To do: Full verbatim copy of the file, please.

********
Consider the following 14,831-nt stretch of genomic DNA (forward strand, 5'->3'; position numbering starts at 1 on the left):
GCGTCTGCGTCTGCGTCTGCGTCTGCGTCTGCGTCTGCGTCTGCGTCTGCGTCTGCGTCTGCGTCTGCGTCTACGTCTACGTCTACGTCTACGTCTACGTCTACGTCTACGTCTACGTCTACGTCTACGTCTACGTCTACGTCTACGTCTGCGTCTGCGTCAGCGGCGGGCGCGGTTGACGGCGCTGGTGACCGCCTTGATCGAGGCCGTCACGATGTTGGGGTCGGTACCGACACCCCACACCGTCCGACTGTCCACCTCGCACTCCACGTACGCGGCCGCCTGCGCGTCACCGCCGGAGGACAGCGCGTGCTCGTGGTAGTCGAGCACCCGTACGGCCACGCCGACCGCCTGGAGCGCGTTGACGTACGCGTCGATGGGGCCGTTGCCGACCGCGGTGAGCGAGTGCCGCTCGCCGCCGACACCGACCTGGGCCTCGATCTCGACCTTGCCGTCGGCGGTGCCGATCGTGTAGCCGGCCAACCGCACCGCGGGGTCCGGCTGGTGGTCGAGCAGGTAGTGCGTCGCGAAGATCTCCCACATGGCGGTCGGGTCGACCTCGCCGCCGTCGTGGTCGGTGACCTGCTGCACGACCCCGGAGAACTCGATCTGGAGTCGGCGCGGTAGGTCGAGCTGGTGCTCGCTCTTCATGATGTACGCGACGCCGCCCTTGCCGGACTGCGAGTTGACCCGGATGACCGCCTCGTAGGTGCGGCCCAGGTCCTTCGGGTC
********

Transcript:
Consider the following 14,831-nt stretch of genomic DNA (forward strand, 5'->3'; position numbering starts at 1 on the left):
GCGTCTGCGTCTGCGTCTGCGTCTGCGTCTGCGTCTGCGTCTGCGTCTGCGTCTGCGTCTGCGTCTGCGTCTACGTCTACGTCTACGTCTACGTCTACGTCTACGTCTACGTCTACGTCTACGTCTACGTCTACGTCTACGTCTACGTCTGCGTCTGCGTCAGCGGCGGGCGCGGTTGACGGCGCTGGTGACCGCCTTGATCGAGGCCGTCACGATGTTGGGGTCGGTACCGACACCCCACACCGTCCGACTGTCCACCTCGCACTCCACGTACGCGGCCGCCTGCGCGTCACCGCCGGAGGACAGCGCGTGCTCGTGGTAGTCGAGCACCCGTACGGCCACGCCGACCGCCTGGAGCGCGTTGACGTACGCGTCGATGGGGCCGTTGCCGACCGCGGTGAGCGAGTGCCGCTCGCCGCCGACACCGACCTGGGCCTCGATCTCGACCTTGCCGTCGGCGGTGCCGATCGTGTAGCCGGCCAACCGCACCGCGGGGTCCGGCTGGTGGTCGAGCAGGTAGTGCGTCGCGAAGATCTCCCACATGGCGGTCGGGTCGACCTCGCCGCCGTCGTGGTCGGTGACCTGCTGCACGACCCCGGAGAACTCGATCTGGAGTCGGCGCGGTAGGTCGAGCTGGTGCTCGCTCTTCATGATGTACGCGACGCCGCCCTTGCCGGACTGCGAGTTGACCCGGATGACCGCCTCGTAGGTGCGGCCCAGGTCCTTCGGGTC